"Sales-Adjacent" Marketing was the Actual Need
We were able to meet with the prospect and ask a few questions. We learned about the importance of sales relationships in the buying cycle. In fact, it became very clear that these rep relationships are THE critical element. Given that, it was admitted that there was no real expectation that any campaign would have a direct impact on buying decision making. However, he thought it might help a little bit. But how the heck do you measure "help a little bit"?
If we think about this as a sort of "sales-adjacent" marketing campaign, then we start to understand that the feedback loops we need to track success won't come from marketing data. It has to come from the sales team themselves. We'd need to be able to gather feedback such as:
Do you think the marketing campaign supported your sales efforts?
Would you say it helped you set up meetings with the client?
Did the campaign message resonate with your client?
Were you even aware there was a marketing campaign happening?
All of these questions try to capture the idea of "helpfulness". The company claimed that they were collecting some feedback from the reps already, but in a very informal way. This made me realize there were bigger opportunities here--improving the feedback collection process and making the data actionable.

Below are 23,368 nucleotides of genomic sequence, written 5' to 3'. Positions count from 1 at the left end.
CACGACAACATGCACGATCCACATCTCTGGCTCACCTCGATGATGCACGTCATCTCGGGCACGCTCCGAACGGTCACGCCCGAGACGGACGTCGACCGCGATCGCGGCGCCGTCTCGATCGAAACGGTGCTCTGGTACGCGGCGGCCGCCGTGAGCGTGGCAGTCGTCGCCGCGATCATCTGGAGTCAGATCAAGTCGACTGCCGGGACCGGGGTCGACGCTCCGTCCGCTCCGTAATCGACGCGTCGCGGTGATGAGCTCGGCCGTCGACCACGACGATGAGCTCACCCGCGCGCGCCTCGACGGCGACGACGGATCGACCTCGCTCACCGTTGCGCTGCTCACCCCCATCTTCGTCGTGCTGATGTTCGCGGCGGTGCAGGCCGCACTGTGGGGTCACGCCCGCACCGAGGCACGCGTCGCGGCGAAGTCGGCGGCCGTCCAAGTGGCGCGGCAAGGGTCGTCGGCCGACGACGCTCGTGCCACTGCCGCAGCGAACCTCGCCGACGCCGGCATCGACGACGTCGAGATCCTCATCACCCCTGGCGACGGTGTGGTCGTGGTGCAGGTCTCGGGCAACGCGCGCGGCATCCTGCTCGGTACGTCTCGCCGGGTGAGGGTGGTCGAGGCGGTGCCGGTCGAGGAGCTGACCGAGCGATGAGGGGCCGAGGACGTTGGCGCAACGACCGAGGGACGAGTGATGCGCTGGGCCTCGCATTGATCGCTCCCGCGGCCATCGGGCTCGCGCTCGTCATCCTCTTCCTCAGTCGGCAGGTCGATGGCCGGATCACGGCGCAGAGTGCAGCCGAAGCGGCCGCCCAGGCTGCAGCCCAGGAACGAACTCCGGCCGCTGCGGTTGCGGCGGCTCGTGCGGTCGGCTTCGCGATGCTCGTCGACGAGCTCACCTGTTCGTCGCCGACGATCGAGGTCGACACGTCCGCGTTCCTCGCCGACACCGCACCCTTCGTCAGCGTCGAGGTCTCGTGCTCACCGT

Real Opportunity #1 -- Process Improvement
The first big opportunity was process improvement--developing a systematic way to collect feedback from the field and internal sales teams.
When we think about collecting qualitative feedback from anyone, including sales reps, the first questions I always ask are:
How are you doing this today--surveys, emails, phone calls, comment cards?
How often are you doing this--regularly or sporadically?
How are you motivating people to participate?
Do you get the same responses every time?
Basically, tell me everything about how you are having these conversations and gathering this feedback already.
Often, I find these are not well planned. Things can be better with some planning and discipline.